Presentation and Discussion of Primary Sources on Key Individuals

Sponsored by The Richard III Society

28 June 2022: 9am to 3.30pm

This conference is being provided at the request of teachers and is aimed at Y12 students studying a 15th century option with an A level provider.

The virtual platform will be Zoom, hosted via The Richard III Society pro licence.

Registration by school to

Fee £50 per school. Payment details will be sent after initial registration.

Co-chairs for the conference:

Dr. Iain Farrell, Education Officer, Richard III Society

Dr. Joanna Laynesmith, Research Committee, Richard III Society

Timings and notes on speakers.

9.00 am

John Watts (Richard, Duke of York)

John Watts is Professor of Later Medieval History at the University of Oxford and Fellow and Tutor at Corpus Christi College.  He studied at Cambridge, and taught at the University of Wales, Aberystwyth before arriving at Corpus in 1997.  His main books are Henry VI and the Politics of Kingship (1996) and The Making of Polities: Europe, 1300-1500 (2008), but he has published widely on politics and political culture in later medieval Britain and Europe.  He is currently working on a book for the New Oxford History of England series, to be called Renaissance England, 1461-1547.  More information can be found here:

James Ross (Henry VI)

Dr. James Ross is Reader in Late Medieval History at the University of Winchester, having previously worked as senior medieval records specialist at the National Archives. He has written on fifteenth century law, society and politics, including on John de Vere, Thirteenth Earl of Oxford, 1442-1513 (2011) and Henry VI. A Good, Simple and Innocent Man (2016). More information on his academic interests, publications and research can be found at

Rachel Delman (Margaret of Anjou)

Dr. Rachel Delman is a Leverhulme Early Career Fellow in the Department of History and the Centre for Medieval Studies at the University of York. Prior to this, she was the 2018-19 Susan Manning Fellow at the University of Edinburgh’s Institute for Advanced Studies in the Humanities. Rachel holds degrees from the universities of Nottingham, Cambridge and Oxford, where she completed her doctorate in 2017. Her work explores the relationship between gender, power and the built environment in late medieval and early Tudor Britain, with a specific focus on women’s architectural patronage. Rachel has published in the Royal Studies JournalThe Journal of Medieval HistoryUrban History and Viator on topics relating to women in the time of the Wars of the Roses. More information about Rachel’s research can be found here:

She also regularly Tweets about her work using the handle @rachel_delman 

10.30 break/ optional plenary Q&A with first three speakers.

11.00 am

Rachel Moss (Richard Neville, Earl of Warwick)

Dr. Rachel Moss studied at the University of York. After research fellowships in Paris and Oxford, she joined the University of Northampton, where she is now Senior Lecturer in History. She has taught on the topic of the Wars of the Roses for many years for both the University of Oxford and the University of Northampton. A specialist in late medieval gender, family and literary culture, she is the author of the monograph Fatherhood and its Representations in Middle English Texts (D.S. Brewer, 2013), and her university research profile is here:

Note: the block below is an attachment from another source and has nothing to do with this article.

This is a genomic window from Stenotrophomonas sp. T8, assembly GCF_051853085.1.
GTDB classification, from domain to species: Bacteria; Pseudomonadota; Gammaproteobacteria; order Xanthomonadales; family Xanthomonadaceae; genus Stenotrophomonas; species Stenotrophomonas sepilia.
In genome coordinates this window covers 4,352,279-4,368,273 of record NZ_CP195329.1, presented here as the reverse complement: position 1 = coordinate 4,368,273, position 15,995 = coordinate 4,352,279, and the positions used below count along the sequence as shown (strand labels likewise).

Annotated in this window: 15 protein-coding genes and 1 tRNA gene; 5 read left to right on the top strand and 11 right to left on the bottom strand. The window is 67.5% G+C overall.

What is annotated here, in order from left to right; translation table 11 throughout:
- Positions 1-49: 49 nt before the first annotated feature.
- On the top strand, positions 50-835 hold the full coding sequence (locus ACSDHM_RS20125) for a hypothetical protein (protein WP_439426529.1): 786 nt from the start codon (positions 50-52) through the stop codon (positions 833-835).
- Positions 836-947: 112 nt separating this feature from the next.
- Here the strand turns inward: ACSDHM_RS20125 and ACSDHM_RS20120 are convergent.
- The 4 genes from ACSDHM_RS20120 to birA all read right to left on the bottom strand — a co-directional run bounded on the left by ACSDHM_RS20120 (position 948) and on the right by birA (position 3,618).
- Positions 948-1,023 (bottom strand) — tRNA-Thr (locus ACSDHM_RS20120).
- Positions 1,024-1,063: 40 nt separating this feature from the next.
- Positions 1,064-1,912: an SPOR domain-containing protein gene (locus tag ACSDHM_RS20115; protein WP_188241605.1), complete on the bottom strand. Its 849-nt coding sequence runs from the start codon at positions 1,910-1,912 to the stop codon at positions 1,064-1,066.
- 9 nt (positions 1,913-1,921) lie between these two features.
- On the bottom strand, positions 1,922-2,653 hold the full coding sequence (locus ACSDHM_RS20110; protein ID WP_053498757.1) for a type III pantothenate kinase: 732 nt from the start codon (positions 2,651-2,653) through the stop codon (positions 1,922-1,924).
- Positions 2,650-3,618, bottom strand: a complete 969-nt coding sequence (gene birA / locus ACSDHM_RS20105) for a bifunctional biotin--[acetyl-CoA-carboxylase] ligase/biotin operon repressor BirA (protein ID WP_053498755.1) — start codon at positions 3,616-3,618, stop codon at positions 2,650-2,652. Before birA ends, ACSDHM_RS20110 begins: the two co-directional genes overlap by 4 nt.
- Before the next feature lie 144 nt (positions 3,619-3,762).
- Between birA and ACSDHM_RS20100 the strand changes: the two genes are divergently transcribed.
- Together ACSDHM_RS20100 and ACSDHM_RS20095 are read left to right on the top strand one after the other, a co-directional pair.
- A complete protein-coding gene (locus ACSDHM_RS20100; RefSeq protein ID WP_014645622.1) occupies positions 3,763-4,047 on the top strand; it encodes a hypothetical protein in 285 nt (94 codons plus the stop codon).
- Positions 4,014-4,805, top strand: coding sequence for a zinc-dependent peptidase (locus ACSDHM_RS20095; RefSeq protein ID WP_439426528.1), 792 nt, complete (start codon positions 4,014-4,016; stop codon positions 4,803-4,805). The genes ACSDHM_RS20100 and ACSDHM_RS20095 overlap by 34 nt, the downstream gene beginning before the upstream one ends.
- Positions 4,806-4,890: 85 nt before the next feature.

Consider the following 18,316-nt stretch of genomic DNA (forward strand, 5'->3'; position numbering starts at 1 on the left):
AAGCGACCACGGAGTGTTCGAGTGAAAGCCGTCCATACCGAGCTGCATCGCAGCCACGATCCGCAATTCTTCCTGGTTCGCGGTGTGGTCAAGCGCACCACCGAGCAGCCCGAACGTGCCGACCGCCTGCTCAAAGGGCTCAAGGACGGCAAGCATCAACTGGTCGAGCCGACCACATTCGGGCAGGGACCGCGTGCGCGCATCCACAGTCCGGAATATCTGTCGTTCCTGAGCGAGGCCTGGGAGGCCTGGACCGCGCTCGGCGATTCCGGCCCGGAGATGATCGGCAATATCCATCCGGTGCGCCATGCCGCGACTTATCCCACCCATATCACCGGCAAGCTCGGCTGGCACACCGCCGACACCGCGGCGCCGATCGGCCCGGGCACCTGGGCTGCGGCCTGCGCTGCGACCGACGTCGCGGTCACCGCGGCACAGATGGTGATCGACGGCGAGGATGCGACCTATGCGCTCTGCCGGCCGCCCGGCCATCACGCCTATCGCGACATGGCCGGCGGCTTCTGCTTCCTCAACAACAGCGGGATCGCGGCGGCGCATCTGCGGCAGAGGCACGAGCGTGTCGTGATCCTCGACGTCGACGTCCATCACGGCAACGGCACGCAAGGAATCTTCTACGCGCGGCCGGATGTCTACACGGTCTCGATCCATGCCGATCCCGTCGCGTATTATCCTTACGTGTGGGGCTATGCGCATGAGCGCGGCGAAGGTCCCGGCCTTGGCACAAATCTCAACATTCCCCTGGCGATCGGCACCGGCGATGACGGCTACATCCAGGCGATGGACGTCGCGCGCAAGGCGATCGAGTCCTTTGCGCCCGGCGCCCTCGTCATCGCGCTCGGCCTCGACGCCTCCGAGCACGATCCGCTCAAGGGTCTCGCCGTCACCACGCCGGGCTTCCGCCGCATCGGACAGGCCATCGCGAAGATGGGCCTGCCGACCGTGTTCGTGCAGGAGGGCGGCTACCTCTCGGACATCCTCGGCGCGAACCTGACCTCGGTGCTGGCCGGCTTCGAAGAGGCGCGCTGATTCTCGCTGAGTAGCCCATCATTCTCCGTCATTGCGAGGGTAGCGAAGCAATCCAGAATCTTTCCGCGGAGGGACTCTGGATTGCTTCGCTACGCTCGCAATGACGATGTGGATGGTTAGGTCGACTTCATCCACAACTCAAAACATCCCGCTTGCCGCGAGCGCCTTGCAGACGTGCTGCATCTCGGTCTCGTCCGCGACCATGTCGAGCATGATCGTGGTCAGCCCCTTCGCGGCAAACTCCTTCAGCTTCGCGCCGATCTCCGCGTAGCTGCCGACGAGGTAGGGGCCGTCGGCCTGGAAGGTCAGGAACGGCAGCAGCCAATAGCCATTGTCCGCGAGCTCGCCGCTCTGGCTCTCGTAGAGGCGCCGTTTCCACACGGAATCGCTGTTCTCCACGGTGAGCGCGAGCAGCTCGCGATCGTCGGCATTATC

Hannes Kleineke (Edward IV)

Dr. Hannes Kleineke is the Editor of the 1461-1504 section of the History of Parliament (a biographical dictionary of MPs and peers since the Middle Ages published by the two Houses of Parliament). As well as working on the history of the medieval Parliament, he has published a book-length biography of King Edward IV, and, more recently, edited Edward IV’s Pardon Rolls for the List and Index Society.

Joanna Laynesmith (The Woodvilles)

Dr. Joanna Laynesmith is currently a Visiting Research Fellow at the University of Reading and has taught at the universities of Oxford, York and Huddersfield. She has written two prize winning monographs – The Last Medieval Queens (OUP 2004) and Cecily Duchess of York (Bloomsbury Academic 2017) – as well as numerous articles on elite women in medieval England.

12.30 p.m. Lunch break/ Optional plenary Q&A with second group of speakers.

1.00 pm

Admissions talk on History undergraduate degrees.

Professor Helen Cowie, Admissions Tutor for History, University of York.

1.30 pm

Matthew Ward (Richard III)

Dr. Matthew Ward is a Teaching Affiliate and Honorary Research Fellow at the University of Nottingham. He is also a History tutor in the Lifelong Learning department at Aberystwyth University, running courses on Richard III and Wales and the Wars of the Roses. Matt specialises in fifteenth-century political and cultural history, particularly during the Wars of the Roses. He is a member of the Richard III Society’s Research Committee. 

Matt has published books and articles on politics and material/visual culture in the fifteenth century and recently edited a collection of essays on loyalty in the late-medieval and early modern period. He is currently finishing a book on loyalty in the fifteenth century.

Matt Lewis (The Missing Princes)

Matt is Chairman of the Richard III Society and the author of several popular books on the Wars of the Roses and Richard III.

2.30 pm Plenary Q&A on Richard III

3.00 pm

Dr. Helen Carrel (NEA preparation)

Head of History at Tormead School, Guildford.

Author of the Pearson coursebook  Lancastrians, Yorkists and Henry VII 1399-1409

3.30pm Close